Marvel movie fans are well aware that the properties always include nods to those that have come before and those yet to be. If you’ve seen “Doctor Strange,” you’ve no doubt been wondering just how the movie connects to the rest of the Marvel Cinematic Universe. Here are four of the most interesting potential connections provided by Easter eggs in the film.

Those prospective patients

Early in the film, Dr.

Strange drives to a speaking engagement and receives a call detailing patients to consider. Before the film’s release, both executive producerKevin Feige and director Scott Derrickson made it clear that these weren’t other Marvel characters the audience should be concerned with, but that might not be the case.

The first patientis a military man who finds his spine damaged due to an accident in experimental armor.

This nod made it into a few of the trailers for the film, and fans debatedwhether or not that could be Colonel Rhodes (War Machine), who was injured in “Captain America: Civil War.” Given that Dr. Strange has an award in his home dated for 2016, it seems likely that this film is set not long after those events, making it a nod to Rhodes rather than early attempts at recreating Iron Man armor.

The last patient is a woman who has an implant in her head to help manage her schizophrenia, but she’s struck by lightning.

A new interview with Entertainment Weeklysaw Scott Derrickson playing coy when asked if it might turn out to be a nod to Captain Marvel. He refused to give a concrete answer, though her origin story is being changed for the films from her comic book one -- which involved being struck by an energy bolt and having powers transferred to her.

Landmark buildings

Avengers tower gets a spot in the skyline, which shouldn’t be a huge surprise.

If anyone is still trying to nail down a timeline, Avengers Tower instead of Stark Tower puts the film sometime after the first “Avengers” movie.

A second building is seen though during one of the reality bending effects sequences -- Roxxon. Roxxon has been a part of the MCU since the very beginning. A rival company to Stark Industries, it deals in energy and experimentation. Recently, the company popped up in the now cancelled “Agent Carter” and in the last episode of “Agents of SHIELD.” In fact, the company owns the smaller Isodyne Energy, which was performing experiments that have become central to the Ghost Rider storyline, which indicates the MCU might not be done with the company yet.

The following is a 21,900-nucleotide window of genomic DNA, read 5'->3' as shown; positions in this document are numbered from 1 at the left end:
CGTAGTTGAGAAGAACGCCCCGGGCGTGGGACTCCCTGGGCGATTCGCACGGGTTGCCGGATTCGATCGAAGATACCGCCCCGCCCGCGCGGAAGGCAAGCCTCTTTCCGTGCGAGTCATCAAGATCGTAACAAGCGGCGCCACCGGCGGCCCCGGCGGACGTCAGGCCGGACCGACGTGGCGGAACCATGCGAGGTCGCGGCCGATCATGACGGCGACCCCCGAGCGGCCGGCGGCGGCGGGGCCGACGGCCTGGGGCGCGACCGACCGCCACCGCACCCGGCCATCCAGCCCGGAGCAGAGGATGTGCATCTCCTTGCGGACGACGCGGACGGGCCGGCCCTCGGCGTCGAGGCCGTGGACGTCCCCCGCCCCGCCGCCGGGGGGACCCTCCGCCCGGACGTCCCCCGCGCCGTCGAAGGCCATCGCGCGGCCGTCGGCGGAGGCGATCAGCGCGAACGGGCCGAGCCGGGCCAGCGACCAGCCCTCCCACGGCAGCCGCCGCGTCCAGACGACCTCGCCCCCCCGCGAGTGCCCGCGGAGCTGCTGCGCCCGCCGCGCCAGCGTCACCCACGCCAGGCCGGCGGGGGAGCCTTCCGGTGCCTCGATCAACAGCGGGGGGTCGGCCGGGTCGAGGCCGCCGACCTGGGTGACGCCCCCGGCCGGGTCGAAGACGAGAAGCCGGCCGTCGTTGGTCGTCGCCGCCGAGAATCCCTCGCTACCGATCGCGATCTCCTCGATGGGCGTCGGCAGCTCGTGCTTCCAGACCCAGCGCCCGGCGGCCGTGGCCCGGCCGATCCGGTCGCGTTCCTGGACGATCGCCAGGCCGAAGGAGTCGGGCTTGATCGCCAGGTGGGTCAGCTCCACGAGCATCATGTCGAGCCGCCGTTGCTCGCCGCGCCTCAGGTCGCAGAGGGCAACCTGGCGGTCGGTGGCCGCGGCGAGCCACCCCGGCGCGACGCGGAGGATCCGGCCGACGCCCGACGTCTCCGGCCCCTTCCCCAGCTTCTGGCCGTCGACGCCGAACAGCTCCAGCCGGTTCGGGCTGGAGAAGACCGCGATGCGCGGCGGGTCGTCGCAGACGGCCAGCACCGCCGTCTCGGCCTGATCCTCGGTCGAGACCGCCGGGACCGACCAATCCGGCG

The Book of Cagliostro

Not exactly anEaster egg since its presence kicks off much of the conflict in the film, but it’s the book’s backstory that is most interesting.The Italian sorcerer Cagliostro created the book and its focus ison spells to manipulate time, but he also studied anothercalled the “Book of Sins,” which is also known as the Darkhold. That book recently got itself a big storyline on “Agents of SHIELD.”The “Book of Cagliostro” was also one of a set of six locked books in the film, all with an emblem on their covers.

With a connection to an Infinity Stone revealed, this could be leading to each of the prominent mystical books having a corresponding stone in the future.

Tina Minoru

Before the film's release, it was revealed that Linda Louise Dunn would be playing Tina Minoru, though the character is only seen for about 15 seconds and she’s never mentioned by name. When she’s seen, preparing for a battle, she’s carrying a staff with an open circle on the end. That staff, the Staff of One, has a particular set of magical properties in the comics in that it can bring any spell to life, but only once.

Why so interesting? Tina Minoru is the mother of Nico, a character at the center of the “Runaways” comics, and a story which was recently greenlit by Hulu to get its own series. While Tina’s presence might just be an Easter egg, her staff becomes Nico’s, and we’ll likely see it again.

You can catch all of these Easter eggs, and plenty more, in “Doctor Strange,” in theaters now.

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